What’s going on here, are the Chinese really getting a leg up on us? Finding more reliable and effective ways to underwrite their military communication systems?

Unfortunately, in our view it appears so, as now comes news that the Chinese military is backing up its new pigeon communication network with a complimentary quantum communication network.


Quantum communication… a means of communication so advanced that it provides the user with not only a speed of light method for sending its messages, but one that is uncrackable because the message is formed from the fusion of two or more sub-atomic particles into what are called quantum states; the bottom line of which is that attempts to intercept and read messages of this type fail because the quantum states collapse when attempts are made to observe them.

Maybe the Chinese aren’t so dumb after all.

Maybe they know what they are doing, as they shift their battlefield communication support system from radio wave communication methods to satellite terminated communication nodes running off of a quantum state based communication backbone.

In this age of unremitting cyber attacks and global electronic surveillance, the mainstay of every nations' government, military, civilian and business core is seeking ways to secure their communications. One need only look at the FBI trying to force Apple to build a back door into their iPhone encryption system, or the proliferation of encrypted social network apps, to see what we mean. Today there are well over 1,000 apps for cell phones that encrypt the communication—and attachments—being sent between people... to military grade encryption standards.

What does this mean? It means that if your are trying to listen into and crack your enemy’s communication system, like the boys of old at Blatchley and the like did, you are in trouble.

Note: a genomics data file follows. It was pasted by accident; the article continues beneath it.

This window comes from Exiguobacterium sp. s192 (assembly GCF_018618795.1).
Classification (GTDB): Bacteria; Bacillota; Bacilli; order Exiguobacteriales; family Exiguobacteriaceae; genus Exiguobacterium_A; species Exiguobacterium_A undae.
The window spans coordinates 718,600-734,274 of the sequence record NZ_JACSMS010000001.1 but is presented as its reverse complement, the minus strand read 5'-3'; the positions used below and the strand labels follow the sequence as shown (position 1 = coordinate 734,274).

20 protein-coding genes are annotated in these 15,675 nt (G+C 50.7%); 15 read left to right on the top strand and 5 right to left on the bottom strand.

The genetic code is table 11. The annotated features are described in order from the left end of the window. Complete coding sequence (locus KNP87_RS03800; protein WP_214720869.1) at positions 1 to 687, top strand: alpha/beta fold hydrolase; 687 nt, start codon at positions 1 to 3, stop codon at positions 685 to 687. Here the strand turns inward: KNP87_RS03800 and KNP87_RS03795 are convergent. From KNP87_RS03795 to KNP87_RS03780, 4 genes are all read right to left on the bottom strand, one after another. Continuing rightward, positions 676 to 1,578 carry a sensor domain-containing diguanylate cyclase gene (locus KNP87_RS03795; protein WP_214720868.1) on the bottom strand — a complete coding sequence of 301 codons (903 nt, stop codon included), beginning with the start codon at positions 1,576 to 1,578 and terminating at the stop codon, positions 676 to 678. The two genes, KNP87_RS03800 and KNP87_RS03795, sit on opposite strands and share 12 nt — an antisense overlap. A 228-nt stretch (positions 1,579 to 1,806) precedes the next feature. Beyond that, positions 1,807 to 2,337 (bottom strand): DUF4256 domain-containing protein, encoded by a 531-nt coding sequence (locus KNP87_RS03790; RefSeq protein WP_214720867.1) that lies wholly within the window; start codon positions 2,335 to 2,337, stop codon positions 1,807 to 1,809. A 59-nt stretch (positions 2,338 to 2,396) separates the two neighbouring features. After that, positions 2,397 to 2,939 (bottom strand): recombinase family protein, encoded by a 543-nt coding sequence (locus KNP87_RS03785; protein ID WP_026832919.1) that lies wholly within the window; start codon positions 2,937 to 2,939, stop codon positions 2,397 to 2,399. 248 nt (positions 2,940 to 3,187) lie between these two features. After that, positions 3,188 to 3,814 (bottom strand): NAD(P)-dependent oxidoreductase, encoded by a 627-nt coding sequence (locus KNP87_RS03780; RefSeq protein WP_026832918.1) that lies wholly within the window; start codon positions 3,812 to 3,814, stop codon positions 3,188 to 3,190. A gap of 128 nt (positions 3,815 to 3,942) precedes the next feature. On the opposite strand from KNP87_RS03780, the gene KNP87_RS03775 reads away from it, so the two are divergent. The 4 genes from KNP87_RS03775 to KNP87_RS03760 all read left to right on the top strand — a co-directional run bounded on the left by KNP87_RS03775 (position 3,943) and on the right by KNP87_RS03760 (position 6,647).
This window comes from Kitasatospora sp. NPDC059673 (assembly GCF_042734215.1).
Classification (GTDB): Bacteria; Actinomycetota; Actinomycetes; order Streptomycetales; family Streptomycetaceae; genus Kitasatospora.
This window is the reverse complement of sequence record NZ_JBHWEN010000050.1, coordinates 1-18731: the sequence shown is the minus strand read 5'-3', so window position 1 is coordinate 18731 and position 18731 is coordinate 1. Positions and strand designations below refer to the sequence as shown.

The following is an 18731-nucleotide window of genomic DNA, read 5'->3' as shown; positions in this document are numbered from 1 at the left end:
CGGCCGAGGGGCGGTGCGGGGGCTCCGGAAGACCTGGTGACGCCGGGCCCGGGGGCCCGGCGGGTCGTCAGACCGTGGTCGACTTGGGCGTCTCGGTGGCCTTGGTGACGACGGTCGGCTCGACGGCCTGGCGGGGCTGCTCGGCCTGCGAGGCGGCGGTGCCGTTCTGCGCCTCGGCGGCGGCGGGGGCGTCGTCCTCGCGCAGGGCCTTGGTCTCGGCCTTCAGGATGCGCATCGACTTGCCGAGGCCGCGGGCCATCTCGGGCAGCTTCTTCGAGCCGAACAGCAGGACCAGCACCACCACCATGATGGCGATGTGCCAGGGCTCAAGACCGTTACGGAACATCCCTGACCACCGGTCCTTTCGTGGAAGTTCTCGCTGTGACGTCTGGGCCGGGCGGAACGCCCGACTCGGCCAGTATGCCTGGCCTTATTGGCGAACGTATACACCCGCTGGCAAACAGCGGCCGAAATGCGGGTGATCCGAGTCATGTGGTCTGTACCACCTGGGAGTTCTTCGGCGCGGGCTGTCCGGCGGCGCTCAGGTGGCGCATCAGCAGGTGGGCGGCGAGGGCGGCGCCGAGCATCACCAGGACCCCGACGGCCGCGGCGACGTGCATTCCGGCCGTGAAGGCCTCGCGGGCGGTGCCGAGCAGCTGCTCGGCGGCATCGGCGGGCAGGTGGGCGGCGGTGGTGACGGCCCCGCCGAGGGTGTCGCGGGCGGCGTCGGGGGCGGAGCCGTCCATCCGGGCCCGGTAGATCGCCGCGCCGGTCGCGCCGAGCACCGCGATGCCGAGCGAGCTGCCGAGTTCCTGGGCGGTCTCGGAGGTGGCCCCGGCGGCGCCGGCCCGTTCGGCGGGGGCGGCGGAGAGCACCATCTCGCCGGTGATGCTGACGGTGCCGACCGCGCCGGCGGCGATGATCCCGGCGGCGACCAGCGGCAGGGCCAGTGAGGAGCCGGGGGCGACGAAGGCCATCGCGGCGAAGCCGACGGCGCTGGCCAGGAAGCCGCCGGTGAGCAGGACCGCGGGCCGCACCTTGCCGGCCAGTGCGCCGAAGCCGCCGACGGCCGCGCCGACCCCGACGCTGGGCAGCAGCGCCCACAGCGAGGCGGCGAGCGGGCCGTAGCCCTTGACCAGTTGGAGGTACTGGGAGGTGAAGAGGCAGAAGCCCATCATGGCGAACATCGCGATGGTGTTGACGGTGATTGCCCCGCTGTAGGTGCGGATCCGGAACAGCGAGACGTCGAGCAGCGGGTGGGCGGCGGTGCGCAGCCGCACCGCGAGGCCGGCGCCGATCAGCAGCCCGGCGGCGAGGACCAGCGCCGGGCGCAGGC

Here’s the problem: putting personal use social network apps aside for the moment, most major militaries—including the U.S.’—use off the shelf encryption algorithms with key lengths that vary, depending on the level of protection being sought (Sensitive, Classified, Secret, Top Secret, etc.), to encrypt the message being sent. But as we all learned back in college, as long as the basic system’s method of operation is understood, as Kerckhoffs' Law told us, a secure cryptosystem can't rely on the secrecy of the algorithm or process of encryption/decryption to protect its message.

Why? Because given enough attempts a skilled hacker will eventually find a way to shred the algorithm and crack it. So, while the majority of civilian cryptography makes use of publicly known algorithm structures, and so are readily crackable, even though the ciphers used to protect military information are kept secret, they too can be cracked for the same reason. In other words, relying on the idea that your method of encryption is based on a layered security posture does not make your message uncrackable.